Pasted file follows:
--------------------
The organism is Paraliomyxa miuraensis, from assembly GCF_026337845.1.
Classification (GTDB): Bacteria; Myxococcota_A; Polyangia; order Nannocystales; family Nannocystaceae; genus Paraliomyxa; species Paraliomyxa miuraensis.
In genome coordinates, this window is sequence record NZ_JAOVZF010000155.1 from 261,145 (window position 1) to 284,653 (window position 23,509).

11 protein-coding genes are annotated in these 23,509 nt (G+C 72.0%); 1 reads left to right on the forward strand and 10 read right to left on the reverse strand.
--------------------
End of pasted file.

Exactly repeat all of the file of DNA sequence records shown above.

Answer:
The organism is Paraliomyxa miuraensis, from assembly GCF_026337845.1.
Classification (GTDB): Bacteria; Myxococcota_A; Polyangia; order Nannocystales; family Nannocystaceae; genus Paraliomyxa; species Paraliomyxa miuraensis.
In genome coordinates, this window is sequence record NZ_JAOVZF010000155.1 from 261,145 (window position 1) to 284,653 (window position 23,509).

11 protein-coding genes are annotated in these 23,509 nt (G+C 72.0%); 1 reads left to right on the forward strand and 10 read right to left on the reverse strand.